Research Areas of Inquiry

USAID delineates a range of research that reflects the needs of, and opportunities for, the global “legume community,” and MSU has selected the designated Areas of Inquiry (AoI) for the program’s research focus. These AoIs are further informed by the research findings of the previous Feed the Future Innovation Lab for Legume Systems Research (managed by MSU), and the needs identified at the 2016 Pan-African Grain Legume Research and World Cowpea Conference that MSU organized with the International Institute for Tropical Agriculture as part of the United Nations 2016 Year of Pulses. The 10-year Pulse Research Strategy from the Global Pulse Confederation (GPC) and the Phase II GLDC proposal for 2018-2022 activities additionally confirmed the priority areas to address. MSU’s expertise and experience in legume research, including impact assessments and reviews of previous investments, as well as the long term engagement of MSU and its partners, provides a unique perspective on needs and potential impacts of the proposed research portfolio.

Research in these AoIs will contribute to sustainably reducing global hunger, malnutrition, and poverty. HICD will be included in all subawards, to reinforce the sustainability of the research. The addition of a systems approach into this Innovation Lab contributes to global understanding of efficacy of legume in addressing the challenges of resilience and sustainable productivity growth. This new program component also reflects the needs of the legume community, and is a valuable addition to the work of the previous USAID legume investments.

Area of Inquiry One

Integration of legumes into sustainable smallholder farming systems and agricultural landscapes with possible focal projects on:

  • Increased smallholder farm productivity and resilience of food, feed, or fodder through legume cropping and/or agroforestry systems;
  • Development of market-driven improved varieties through traits that can be brought into market classes through mature or near-mature breeding technologies;
  • Integrated pest management systems in response to pest and disease constraints for legume cropping systems as a mechanism to enable resilience;
  • Farm-level productivity enhancements that may include water management, mechanization, or cropping practices;
  • Increased productivity within the context of biotic and abiotic constraints, through candidate legume crops/varieties, using tradeoff analysis or other approaches;
  • Systems modeling to inform and guide actions, technologies, and policies for resilience, food security, and nutrition within the context of variable climate and complementary cropping systems; and
  • Assessing the impact on women’s labor and assets, as well as determining factors of women’s access to, and use of, technology.

Area of Inquiry Two

Integration of legumes within local/ regional market systems with possible focal projects on:

  • Dynamic assessment of regional, national, and local trade in legumes, assessing resilience and volatility and impacts on livelihoods, as well as participation and impact of trade on women and youth;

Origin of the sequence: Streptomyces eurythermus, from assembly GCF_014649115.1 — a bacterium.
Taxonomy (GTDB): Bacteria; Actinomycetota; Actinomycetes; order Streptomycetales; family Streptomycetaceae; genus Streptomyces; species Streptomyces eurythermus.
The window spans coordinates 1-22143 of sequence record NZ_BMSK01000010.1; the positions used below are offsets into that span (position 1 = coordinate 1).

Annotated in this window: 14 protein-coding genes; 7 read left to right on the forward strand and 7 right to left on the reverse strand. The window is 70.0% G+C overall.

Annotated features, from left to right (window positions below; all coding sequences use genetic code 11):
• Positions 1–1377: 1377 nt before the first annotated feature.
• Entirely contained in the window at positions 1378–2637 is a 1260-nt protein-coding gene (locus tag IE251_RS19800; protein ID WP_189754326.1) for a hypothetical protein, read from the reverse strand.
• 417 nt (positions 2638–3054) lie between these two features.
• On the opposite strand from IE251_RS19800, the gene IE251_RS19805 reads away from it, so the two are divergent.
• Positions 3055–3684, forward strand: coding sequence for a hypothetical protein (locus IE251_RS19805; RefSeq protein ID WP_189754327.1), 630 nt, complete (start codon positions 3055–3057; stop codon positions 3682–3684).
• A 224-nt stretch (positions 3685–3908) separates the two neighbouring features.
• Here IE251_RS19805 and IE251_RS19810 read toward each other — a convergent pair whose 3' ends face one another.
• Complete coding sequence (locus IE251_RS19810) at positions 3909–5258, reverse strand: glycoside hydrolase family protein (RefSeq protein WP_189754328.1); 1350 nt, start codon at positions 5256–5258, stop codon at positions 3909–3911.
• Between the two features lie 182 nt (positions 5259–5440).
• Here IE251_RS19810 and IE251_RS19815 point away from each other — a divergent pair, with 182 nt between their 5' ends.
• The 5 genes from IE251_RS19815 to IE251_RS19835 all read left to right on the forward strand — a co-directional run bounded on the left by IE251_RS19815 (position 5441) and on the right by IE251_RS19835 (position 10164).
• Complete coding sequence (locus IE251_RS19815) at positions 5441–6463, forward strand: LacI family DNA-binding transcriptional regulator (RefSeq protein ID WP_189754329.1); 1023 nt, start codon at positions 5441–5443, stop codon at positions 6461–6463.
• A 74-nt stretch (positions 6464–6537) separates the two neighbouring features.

• Evaluation of value chain improvements, including value-added commodities, transport innovations, ICT options, and engagement of the both small and medium scale private sector agents for developing and/or marketing nutritious, convenient, and affordable consumer products;
  • Evaluation of demand and supply throughout the legume value chain to identify patterns of demand, consumer preferences by different consumer groups, and leverage points to enhance the role of legumes in nutrition-sensitive value chains; and
  • Use of combined production and market systems modeling to inform and guide actions related to legumes as they contribute to both human and livestock systems, with possible trade-off analysis across all uses and incomes, with a gendered approach.

Area of Inquiry Three

Analysis of sociocultural and/or economic motivators or barriers to legume utilization at various stages and scales within market systems, with possible focal projects on:

  • Assessment of the factors currently limiting productivity-enhancing technologies for legumes in agropastoral systems and in mixed cropping systems, including issues related to input availability, markets, risk, and information services;
  • Evaluation of legume seed systems as a constraint to scaling, using multidisciplinary research (e.g., supply chain research) and possible pilot programs: identifying technologies and institutions that may lower quality seed production and certification costs, identifying options for seed certification, and identifying models for seed system development based on key features constraining seed system development for legumes;
  • Identification of opportunities to promote behavior change of consumers: overcoming barriers to greater consumption, especially for families with infants and young children, who may reduce malnutrition (nutrient deficiencies and under-nutrition) using legumes;
  • Determination of barriers to and knowledge gaps in legume value chains, and opportunities for engaging youth and women in entrepreneurial activities, including value added processing, marketing, transport, mechanization, retailing, or communications; and
  • Analysis of policy constraints impacting the cost and availability of legumes: constraining local, regional, and international markets, or limiting spread/availability of new technologies, and identifying enabling environment changes to ameliorate the constraints.